Alton & Velda Part 17 by Dellani Oakes

alton and velda cover smallerThe men finally reach the swamp. It takes a long time, but they finally get through the swamp, and find cultivated lands. An old man greets them, welcoming them into his home.

“Have a seat, lad. And you, sir, enjoy the oats and hay. There might even be an apple or two nearby, if you look a bit.”

Revanth bowed his head, front legs bending, showing his thanks. The old man chuckled.

“You’re welcome, young fella.”

Alton sat and the old man ladled the stew into their bowls. A loaf of crusty black bread thunked on the table and the old man sawed off huge chunks for both of them. He slurped a sip off his spoon and dipped the bread in it. Alton joined him in his meal.

“I’ve been waiting for you all day. Must have approached me from the south. Worst way to come in. Of course, they’re none of them good.” He winked a merry eye.

“How did you know we were coming?” Alton asked.

The man put his finger on the side of his nose. “Old Jon knows all,” he said with a chuckle. “But I’ve not introduced myself properly. I can see you boys haven’t a clue who I am.”

“No, sir,” Alton replied. “We thought the swamp was unoccupied, save for—”

“The witch, Eleion.”

“Yes. Is she nearby?”

“Not if she’s smart. She and I don’t see life the same way. She’s damn near killed my swamp. Sucking the life out of the trees so the dryads left or died. Scared off the fairies and the wood nymphs and killed the sprites.”

Alton’s eyes grew wide. The more he heard of Eleion’s crimes, the angrier he became. “Tell me where I can find her, so I can kill her,” he demanded. He stood, throwing his napkin to the table.

“Sit down and eat, young man,” Old Jon said. “You can’t kill someone like Eleion. She’s too powerful, even for me. If I can’t take her, a young sapling like you can’t. Besides, you’ll need her knowledge to fight what’s taken your women.”

“You know that, too?” Alton was shocked.

“Word travels fast around these parts. Nothing else to do. I know all about it. They were taken by a puka.”

“Where are they? Do you know? Have you seen them? Can you help us?”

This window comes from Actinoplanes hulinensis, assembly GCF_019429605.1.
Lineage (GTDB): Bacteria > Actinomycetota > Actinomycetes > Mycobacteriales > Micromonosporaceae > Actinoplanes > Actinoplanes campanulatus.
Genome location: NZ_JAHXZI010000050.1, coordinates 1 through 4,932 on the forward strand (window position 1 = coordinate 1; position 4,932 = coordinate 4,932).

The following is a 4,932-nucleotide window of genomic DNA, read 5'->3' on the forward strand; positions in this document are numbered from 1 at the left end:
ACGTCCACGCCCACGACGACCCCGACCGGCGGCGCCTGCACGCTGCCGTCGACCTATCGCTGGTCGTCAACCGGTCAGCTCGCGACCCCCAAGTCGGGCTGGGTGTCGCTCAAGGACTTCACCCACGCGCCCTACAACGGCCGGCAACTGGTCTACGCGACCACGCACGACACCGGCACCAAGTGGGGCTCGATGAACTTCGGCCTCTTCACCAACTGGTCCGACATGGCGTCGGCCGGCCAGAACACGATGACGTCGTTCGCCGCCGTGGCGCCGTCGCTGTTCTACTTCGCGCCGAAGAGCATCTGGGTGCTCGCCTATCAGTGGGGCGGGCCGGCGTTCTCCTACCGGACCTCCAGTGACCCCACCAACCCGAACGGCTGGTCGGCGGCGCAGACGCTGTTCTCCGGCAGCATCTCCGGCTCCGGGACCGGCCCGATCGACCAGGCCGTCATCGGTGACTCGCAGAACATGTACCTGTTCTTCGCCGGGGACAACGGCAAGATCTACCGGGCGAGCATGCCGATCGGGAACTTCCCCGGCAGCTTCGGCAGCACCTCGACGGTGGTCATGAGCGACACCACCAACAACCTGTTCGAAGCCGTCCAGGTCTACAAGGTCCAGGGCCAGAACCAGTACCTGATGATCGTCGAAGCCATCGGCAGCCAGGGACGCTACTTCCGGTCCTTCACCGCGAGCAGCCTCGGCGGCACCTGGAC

Old Jon settled back, relighting his pipe. The smoke smelled like burning mud. Revanth wrinkled his nose. Alton angled himself so the smoke went past him.

“They’re far from here. I know more or less where. No and yes.”

Alton blinked, puzzled for a moment. Revanth snorted, shaking his head. Alton laughed as realization struck. The old man had answered his questions, with no real explanation, but in order.

“All that can wait. We need to concentrate on the witch.”

“I thought she was a naiad,” Alton said with a frown.

“Can’t she be both? You’re a wood sprite and a hunter. Your friend is a man and a horse. Just because she’s one thing doesn’t mean she can’t be the other. Some of the most powerful witches are naiads—among the nastiest too. They can take the life force of the land around them, and use it to make themselves stronger. Eleion has been here a long time. This used to be a lush river and forest. You see it now. That’s because she’s sucked most of the life from it. But it still feeds her.”

“How do we overcome a creature that strong?” Alton sighed.

“You don’t. Most you can do is trap her. Or you might persuade her to help.”

“By making another deal like the one that trapped Revanth?”

Old Jon held up a gnarled hand. “To be fair, your friends miss-worded their request. Had they asked properly, not given the old hag any room for interpretation, there wouldn’t have been a war, and your friend wouldn’t be a horse.”

“Can you help us with that?”

“I can.”

Will you?”

Old Jon chuckled. “You’re learning, Sapling.”

Alton tried not to be offended by that nickname, but it rankled. He was hardly a child. Among his own kind, he was still a young man. By human standards, he was probably of an age with Old Jon.

“Don’t like that, do you, youngun’?” The old man winked. “Think you’re old as me?” He shook his grizzled head. “Sapling, I was merely old when the world was young. When you were a lad, I was ancient. Truth is, I don’t know my age anymore. But trust me, even Oak Mother is a spry twig in comparison to Old Jon.”

His glance moved to Revanth. The horse stood, head bowed, knees bent in supplication. “That’s the first sensible thing anyone’s said today—besides me, of course.” He winked. “Your friend thinks you need to put aside your petty annoyance, and have a listen. He didn’t say it quite that way, of course.”

“He’s right,” Alton said, somewhat chagrined. “My apologizes, sir. I guess I’m used to being the old man of the bunch.”

Old Jon laughed heartily. “No offense taken, lad. You and I will get along splendidly.”

“How do we go about this, Old Jon? We can’t take her on head to head, as we’d planned. Do we sneak up on her?”

“There’s no sneaking with Eleion. She knows you’re here, and she knows your intentions. She’s got ears to the ground and the wind. The animals and plants are all her slaves. She’s as close to a god as it’s possible to be without divinity. I’m old and strong, but I don’t drain the life around me dry. As long as she’s got her feet in the mud, she can call upon everything to aid her.”

© 2019 Dellani Oakes

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